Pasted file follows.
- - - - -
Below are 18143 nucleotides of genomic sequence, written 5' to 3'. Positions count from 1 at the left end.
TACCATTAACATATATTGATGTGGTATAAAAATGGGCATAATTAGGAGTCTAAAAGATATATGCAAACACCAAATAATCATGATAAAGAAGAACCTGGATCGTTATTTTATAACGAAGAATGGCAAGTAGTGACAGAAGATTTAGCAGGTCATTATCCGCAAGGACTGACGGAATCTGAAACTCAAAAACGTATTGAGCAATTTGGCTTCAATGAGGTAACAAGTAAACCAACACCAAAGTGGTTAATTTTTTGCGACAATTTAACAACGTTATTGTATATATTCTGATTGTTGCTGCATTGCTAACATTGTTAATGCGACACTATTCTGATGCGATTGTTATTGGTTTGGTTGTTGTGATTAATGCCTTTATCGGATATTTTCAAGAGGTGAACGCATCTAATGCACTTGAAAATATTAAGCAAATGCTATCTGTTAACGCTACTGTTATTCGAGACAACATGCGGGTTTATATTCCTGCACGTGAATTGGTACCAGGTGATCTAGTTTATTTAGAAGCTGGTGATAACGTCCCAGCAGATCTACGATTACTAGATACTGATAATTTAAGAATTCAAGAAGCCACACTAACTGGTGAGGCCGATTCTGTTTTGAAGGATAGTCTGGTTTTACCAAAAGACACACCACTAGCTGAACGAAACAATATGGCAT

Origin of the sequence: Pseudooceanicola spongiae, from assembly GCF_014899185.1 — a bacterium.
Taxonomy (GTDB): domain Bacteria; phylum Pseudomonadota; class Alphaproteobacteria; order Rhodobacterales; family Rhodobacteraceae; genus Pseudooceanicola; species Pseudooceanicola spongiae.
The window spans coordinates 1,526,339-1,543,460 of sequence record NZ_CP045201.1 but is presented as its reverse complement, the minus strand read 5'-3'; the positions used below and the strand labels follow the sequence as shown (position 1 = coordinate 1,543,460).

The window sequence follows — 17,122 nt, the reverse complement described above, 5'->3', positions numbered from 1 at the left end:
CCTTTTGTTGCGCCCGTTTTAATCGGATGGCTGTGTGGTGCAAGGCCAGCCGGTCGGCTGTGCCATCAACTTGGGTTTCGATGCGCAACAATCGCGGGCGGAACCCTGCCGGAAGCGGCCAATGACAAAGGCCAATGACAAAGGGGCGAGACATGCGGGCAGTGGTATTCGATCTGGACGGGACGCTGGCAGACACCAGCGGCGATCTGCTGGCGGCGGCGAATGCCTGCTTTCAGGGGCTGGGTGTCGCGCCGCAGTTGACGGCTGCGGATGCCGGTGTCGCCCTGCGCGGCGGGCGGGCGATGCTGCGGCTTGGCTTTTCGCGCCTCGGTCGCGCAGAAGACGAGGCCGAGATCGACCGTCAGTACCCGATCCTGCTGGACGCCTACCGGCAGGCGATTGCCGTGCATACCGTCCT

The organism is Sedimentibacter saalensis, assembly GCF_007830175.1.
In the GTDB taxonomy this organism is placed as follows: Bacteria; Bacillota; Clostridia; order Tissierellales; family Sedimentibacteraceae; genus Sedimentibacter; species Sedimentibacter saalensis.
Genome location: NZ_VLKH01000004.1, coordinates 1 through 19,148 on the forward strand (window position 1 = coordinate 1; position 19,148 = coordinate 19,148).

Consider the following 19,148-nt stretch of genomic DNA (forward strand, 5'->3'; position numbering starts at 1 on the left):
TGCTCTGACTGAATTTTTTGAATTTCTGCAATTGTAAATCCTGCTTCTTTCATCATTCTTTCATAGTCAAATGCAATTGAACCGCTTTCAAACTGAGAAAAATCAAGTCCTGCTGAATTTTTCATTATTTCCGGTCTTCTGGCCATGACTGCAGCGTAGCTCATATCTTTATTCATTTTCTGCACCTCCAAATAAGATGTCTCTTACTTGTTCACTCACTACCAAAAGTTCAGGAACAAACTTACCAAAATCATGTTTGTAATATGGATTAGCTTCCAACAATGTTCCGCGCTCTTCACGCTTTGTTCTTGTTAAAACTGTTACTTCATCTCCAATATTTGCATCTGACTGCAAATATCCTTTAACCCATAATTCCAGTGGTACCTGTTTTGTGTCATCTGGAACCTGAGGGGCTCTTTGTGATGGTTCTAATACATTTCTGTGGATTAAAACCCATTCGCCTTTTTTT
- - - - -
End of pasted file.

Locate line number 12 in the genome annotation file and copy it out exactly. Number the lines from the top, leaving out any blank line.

TGCTCTGACTGAATTTTTTGAATTTCTGCAATTGTAAATCCTGCTTCTTTCATCATTCTTTCATAGTCAAATGCAATTGAACCGCTTTCAAACTGAGAAAAATCAAGTCCTGCTGAATTTTTCATTATTTCCGGTCTTCTGGCCATGACTGCAGCGTAGCTCATATCTTTATTCATTTTCTGCACCTCCAAATAAGATGTCTCTTACTTGTTCACTCACTACCAAAAGTTCAGGAACAAACTTACCAAAATCATGTTTGTAATATGGATTAGCTTCCAACAATGTTCCGCGCTCTTCACGCTTTGTTCTTGTTAAAACTGTTACTTCATCTCCAATATTTGCATCTGACTGCAAATATCCTTTAACCCATAATTCCAGTGGTACCTGTTTTGTGTCATCTGGAACCTGAGGGGCTCTTTGTGATGGTTCTAATACATTTCTGTGGATTAAAACCCATTCGCCTTTTTTT